Nanotechnology And The Distant Future
Many writers have indulged themselves in speculation about the ultimate future of nanotechnology. Most agree that nanotechnology will eventually lead to a revolution in medicine, although they paint different hypothetical scenarios. “Smart” chips implanted in our bodies will detect medical conditions and synthesize treatments. Nanoscale implants will reverse loss of sight and hearing. Molecular medicines will treat Alzheimer's and other diseases. Cars will be piloted by computers. Television and computer screens will be rendered obsolete as more people have images transmitted directly to implants on the retinas of their eyes. People will be able to choose between DNA computers that store and manipulate information with DNA molecules, or powerful quantum computers that use the principles of quantum mechanics. The list goes on.
Some of these innovations may arrive sooner than one might expect, while others may never materialize. But futuristic speculation about the applications of nanotechnology is a long tradition in the field. In 1986, K. Eric Drexler published Engines of Creation: The Coming Era of Nanotechnology. In this book, he describes a hypothetical future of the world that inspired most nanotech scenarios in science fiction books such as Michael Crichton's Prey. Drexler imagined an “assembler” that could construct any object, atom by atom, through bottom-up fabrication. He also described a possible doomsday in which the world is taken over by “gray goo” made up of self-replicating nanoscale robots gone out of control.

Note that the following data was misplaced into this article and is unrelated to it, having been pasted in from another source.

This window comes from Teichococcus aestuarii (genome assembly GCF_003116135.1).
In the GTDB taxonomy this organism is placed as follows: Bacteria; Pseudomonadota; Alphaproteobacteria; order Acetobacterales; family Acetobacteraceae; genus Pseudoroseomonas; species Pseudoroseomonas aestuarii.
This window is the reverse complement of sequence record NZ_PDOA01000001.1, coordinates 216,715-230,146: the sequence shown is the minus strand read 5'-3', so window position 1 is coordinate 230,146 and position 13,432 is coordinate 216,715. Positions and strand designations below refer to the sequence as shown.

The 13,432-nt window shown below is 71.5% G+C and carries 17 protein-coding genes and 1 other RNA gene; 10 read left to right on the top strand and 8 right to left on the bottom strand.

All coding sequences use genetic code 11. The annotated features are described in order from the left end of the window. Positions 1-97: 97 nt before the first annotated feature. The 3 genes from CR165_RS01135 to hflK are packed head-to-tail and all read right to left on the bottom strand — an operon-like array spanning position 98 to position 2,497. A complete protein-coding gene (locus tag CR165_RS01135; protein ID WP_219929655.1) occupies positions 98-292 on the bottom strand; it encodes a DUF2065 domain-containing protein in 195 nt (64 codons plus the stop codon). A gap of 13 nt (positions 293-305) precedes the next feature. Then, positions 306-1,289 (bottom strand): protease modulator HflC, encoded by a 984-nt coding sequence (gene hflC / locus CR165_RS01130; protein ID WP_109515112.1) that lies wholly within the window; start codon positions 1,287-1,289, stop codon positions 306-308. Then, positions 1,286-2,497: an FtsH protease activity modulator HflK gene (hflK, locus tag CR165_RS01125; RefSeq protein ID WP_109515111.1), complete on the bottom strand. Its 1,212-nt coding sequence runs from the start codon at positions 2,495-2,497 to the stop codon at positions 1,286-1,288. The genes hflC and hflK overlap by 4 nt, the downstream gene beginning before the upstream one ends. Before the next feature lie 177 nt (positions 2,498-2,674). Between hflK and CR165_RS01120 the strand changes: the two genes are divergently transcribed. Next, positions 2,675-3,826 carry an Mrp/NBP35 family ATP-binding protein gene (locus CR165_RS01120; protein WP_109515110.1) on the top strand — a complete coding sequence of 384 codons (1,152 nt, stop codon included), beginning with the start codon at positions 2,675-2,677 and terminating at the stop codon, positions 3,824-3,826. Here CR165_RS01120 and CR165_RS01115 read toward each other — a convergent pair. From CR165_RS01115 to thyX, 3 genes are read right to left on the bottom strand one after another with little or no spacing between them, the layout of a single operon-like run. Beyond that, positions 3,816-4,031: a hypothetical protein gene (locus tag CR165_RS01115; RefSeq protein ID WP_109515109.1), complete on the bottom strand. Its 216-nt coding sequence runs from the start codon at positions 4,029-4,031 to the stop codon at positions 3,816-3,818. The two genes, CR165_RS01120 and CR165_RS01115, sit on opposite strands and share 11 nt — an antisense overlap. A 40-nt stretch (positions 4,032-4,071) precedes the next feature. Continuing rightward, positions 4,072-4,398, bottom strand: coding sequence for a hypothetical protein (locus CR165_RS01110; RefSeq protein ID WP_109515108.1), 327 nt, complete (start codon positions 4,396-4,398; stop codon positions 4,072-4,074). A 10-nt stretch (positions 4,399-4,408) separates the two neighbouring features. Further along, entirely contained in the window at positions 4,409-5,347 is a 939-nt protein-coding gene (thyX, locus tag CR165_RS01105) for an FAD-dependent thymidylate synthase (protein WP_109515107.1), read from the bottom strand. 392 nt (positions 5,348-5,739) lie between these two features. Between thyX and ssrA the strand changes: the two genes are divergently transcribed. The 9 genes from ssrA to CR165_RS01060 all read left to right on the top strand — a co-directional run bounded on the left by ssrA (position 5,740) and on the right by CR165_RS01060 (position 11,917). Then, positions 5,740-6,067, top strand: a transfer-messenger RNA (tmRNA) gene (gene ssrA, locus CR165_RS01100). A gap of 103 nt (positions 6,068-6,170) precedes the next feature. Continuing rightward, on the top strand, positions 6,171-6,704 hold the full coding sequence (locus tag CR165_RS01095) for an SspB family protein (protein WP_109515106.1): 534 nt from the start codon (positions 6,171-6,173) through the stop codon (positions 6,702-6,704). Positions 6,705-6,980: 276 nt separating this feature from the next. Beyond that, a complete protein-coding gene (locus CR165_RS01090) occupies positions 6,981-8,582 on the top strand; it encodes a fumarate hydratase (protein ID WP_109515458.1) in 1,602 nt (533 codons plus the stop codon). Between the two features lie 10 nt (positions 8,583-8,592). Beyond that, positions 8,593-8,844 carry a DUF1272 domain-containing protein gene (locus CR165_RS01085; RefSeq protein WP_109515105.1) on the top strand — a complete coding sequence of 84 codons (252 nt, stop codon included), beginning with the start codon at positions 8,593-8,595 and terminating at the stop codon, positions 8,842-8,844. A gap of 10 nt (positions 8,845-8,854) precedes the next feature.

Despite the sensationalistic aspects, the concepts introduced in Engines of Creation captured the imagination of many scientists. Molecular engineering became a top goal of some researchers. Among Drexler's early fans was Richard Smalley. But over the years, Smalley and others began to doubt the possibility of molecular assembly as outlined in Drexler's book. In 2003, there was no mention of molecular manufacturing in the 21st Century Nanotechnology Research and Development Act.
A small group of nanotechnology proponents still subscribes to Drexler's vision. They consider the contemporary usage of the term “nanotechnology” a diluted version of the field's original ambitions. Instead, they advocate an alternative term, molecular nanotechnology (MNT), and hold faith in the feasibility of molecular manufacturing, complete with molecular machines and assembly lines for the construction of molecular structures.
Most nanotechnology experts doubt that such molecular manufacturing will ever come to pass. Still, MNT supporters illustrate the broad potential of nanotechnology. There is room for visionaries, as well as scientists, engineers, computer scientists, and medical researchers. Nanotechnology will bring about everyday improvements in our clothes and vehicles, and the major transformations of entire industries. Some nanotech start-ups will become household names, and some large corporations will find a new focus in the field. Nanotechnology professionals will pursue a variety of promising career paths across the many related fields. Nanotechnology holds an exciting range of potential.
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